King James I of England
|Other names||James Charles Stuart|
|Location||Edinburgh Castle, Scotland|
|Bloodline||House of Stuart|
|Married||Anne of Denmark|
|Position||King of Scots (1567-1625), King of England & Ireland (1603- 1625)|
|Status||Under Article 64.6 of the Covenant of One-Heaven (Pactum De Singularis Caelum) by Special Qualification shall be known as a Saint, with all sins and evil acts they performed forgiven.|
|Date of formal Beatification||Day of Redemption GAIA E1:Y1:A1:S1:M9:D1 also known as [Fri, 21 Dec 2012].
Source of Facts Self Confession and Revelation of Sainthood by the Deceased Spirit as condition of their confirmation as a true Saint.
|Source of Facts||Self Confession and Revelation of Sainthood by the Deceased Spirit as condition of their confirmation as a true Saint.|
James Charles Stuart was the Catholic son of devout Catholic monarch Mary, Queen of Scots and her second husband (also her 1st cousin) Henry Stuart, Duke of Albany also known by his Scottish Parliamentary title "Lord Darnley". James therefore was born a descendant of Henry VII through his great grandmother Margaret Tudor, elder sister of Henry VIII.
Contrary to deliberately false historical accounts, Mary returned in 1561 from France a popular monarch in ultra-Catholic Scotland at a time when Elizabeth I --after just three years as Queen of England--was attempting to reassert her father's Protestant movement and stripping powerful Catholic nobles of their lands in favour of loyal Protestant families of lesser rank.
The arrival of Mary in 1561--the former Queen consort of France-- would have severely shaken Elizabeth and her Protestant advisers such as Sir Francis Walsingham. As a devout Catholic and legitimate claimant to the throne, Elizabeth would have been too aware of the power of Mary to rally Catholic support in Scotland, England and Ireland to her cause. The birth of James in 1564 through marriage of 1st cousins was a clear and umistakable message that the Catholic Church intended to end the Protestant Church ultimately through a Catholic King with an undeniable pedigree.
To circumvent the plans of Mary, Elizabeth and her advisors hatched a plan and Lord Darnley was murdered in an explosion at Kirk o' Field, Edinburgh in February 1567. Mary then remarried in May 1567 to James Hepburn, 4th Earl of Bothwell. In the meantime, Walsingham and his agents had succeeded in circulating rumours amongst the Scottish families that it was James Hepburn who murdered Lord Darnley and that Mary had shown signs of being an unfit mother.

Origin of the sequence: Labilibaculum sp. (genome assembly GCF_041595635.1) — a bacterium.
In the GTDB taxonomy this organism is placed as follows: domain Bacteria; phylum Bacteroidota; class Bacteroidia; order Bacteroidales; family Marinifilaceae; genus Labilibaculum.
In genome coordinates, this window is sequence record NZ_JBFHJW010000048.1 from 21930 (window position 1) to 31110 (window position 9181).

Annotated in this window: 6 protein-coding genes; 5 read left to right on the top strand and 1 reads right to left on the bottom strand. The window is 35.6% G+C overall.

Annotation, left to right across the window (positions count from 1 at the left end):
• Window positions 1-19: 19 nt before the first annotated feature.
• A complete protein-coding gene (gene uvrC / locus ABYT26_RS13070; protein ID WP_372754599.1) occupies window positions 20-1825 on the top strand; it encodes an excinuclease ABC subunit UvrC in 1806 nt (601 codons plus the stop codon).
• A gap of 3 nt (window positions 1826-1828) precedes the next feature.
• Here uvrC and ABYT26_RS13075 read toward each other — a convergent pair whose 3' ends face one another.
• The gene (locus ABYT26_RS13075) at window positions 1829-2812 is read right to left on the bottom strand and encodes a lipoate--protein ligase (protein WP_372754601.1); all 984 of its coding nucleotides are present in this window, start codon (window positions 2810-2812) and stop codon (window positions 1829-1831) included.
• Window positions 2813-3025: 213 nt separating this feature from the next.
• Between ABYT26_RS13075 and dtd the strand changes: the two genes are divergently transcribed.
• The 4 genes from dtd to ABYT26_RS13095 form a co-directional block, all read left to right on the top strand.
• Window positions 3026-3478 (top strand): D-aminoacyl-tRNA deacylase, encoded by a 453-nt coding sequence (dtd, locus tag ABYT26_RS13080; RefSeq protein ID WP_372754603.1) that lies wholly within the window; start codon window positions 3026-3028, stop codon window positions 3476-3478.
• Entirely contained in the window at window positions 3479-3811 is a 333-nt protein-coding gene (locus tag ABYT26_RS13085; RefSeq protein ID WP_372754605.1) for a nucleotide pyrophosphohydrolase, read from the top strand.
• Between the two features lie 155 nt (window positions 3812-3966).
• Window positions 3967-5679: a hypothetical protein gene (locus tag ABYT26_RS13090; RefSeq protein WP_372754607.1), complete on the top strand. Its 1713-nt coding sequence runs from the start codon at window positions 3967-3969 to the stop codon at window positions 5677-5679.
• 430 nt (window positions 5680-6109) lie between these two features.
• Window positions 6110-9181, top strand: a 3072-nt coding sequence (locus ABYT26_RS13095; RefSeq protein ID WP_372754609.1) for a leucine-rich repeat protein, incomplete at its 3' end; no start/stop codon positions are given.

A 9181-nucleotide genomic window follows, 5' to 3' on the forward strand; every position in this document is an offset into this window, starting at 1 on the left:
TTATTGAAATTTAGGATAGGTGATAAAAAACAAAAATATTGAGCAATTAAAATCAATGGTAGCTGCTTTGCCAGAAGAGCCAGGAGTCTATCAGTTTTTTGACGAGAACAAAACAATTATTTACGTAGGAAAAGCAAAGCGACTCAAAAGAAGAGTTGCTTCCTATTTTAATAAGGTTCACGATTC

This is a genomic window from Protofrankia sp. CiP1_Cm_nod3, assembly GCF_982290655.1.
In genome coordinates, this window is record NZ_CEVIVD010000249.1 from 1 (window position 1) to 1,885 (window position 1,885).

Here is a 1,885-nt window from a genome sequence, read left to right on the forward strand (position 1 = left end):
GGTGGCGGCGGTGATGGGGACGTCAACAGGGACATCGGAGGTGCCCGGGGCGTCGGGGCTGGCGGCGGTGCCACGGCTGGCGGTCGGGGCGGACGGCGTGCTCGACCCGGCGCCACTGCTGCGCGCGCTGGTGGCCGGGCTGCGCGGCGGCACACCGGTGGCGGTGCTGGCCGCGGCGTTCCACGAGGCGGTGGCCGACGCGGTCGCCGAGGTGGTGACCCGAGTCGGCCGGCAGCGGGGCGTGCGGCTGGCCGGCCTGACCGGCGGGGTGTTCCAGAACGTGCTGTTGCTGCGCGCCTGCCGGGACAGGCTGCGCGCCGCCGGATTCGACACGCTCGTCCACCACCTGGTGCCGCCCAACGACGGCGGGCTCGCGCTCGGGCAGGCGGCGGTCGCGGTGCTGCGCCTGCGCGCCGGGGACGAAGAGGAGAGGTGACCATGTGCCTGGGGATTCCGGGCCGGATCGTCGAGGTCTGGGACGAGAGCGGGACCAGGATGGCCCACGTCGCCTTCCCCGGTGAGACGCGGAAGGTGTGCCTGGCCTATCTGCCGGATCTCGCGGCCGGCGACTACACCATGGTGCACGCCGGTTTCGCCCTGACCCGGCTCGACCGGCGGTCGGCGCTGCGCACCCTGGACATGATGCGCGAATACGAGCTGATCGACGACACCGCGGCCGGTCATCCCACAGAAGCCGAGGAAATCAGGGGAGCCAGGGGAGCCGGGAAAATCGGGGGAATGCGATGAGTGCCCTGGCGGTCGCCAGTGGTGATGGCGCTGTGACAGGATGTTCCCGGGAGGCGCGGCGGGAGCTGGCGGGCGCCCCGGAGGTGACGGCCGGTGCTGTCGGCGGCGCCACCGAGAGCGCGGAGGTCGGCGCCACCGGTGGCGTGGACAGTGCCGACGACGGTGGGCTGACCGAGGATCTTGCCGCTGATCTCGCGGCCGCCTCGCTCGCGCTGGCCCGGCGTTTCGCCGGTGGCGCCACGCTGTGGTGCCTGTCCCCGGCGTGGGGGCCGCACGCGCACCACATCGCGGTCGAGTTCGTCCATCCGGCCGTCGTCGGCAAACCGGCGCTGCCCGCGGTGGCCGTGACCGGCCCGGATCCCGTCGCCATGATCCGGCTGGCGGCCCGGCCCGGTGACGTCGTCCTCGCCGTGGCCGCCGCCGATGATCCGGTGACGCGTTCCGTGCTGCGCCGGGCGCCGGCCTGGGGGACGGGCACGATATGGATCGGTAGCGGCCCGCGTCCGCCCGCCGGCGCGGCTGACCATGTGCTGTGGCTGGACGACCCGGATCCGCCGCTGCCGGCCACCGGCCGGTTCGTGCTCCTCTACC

The final part of the plan of Elizabeth and her advisers occured the following month in June 1567 when she nominated the infant James as her heir apparent and Duke of Rothesay and Prince and Great Stewart of Scotland. The Protestant intelligence service of Walsingham supported by Scottish protestant noble families then had Mary arrested, imprisoning her at Loch Leven Castle and forcing her to abdicate in favour of her infant son as James VI of Scotland.
James was then entrusted to the care of the Protestant Earl of Moray and tutored by Protestant historian and writer George Buchanan who is alleged to have repeatedly sexually molested and physically beaten the young Prince for years.
In 1568, Mary escaped from prison, rallying a Catholic army to try and gain the freedom of her son. However, Mary was defeated by the Earl of Moray at the Battle of Langside in the same year--largely through the treachery of the Earl in threatening the life of the young Prince. Contrary to deliberate historical falsities, Mary was captured through this trickery at the actual Battle of Langside--rather than the absurd claim she entered English territory with a minor escort.
In revenge, the Catholics managed to have the Earl of Moray murdered by 1570 and James then witnessed a string of regents, all ultimately meeting similar fates until 1581 when James finally gained control of his own government and promptly had his last regent--James Douglas, 4th Earl of Morton executed in June 1581.
Around the same time saw the arrival of Frenchman Esmé Stewart, Sieur d'Aubigny, first cousin of James's father Lord Darnley (and later made the Earl of Lennox). He quickly became the King's favourite and it is openly acknowledged by most reputable historians that the Earl and the King were openly lovers at Court.
In response, the Protestant earls of Gowrie and Angus had the King kidnapped in 1583 and imprisoned at Ruthven Castle, forcing the young French Earl to escape back to France. After his release in 1584, James promulgated several laws to re-affirm his control and removed any last influence of Protestant advisors within his inner circle--appointing devout Catholic John Maitland as Lord Chancellor of Scotland (1584-1592) and taking Jesuit William Weston S.J. as his royal confessor.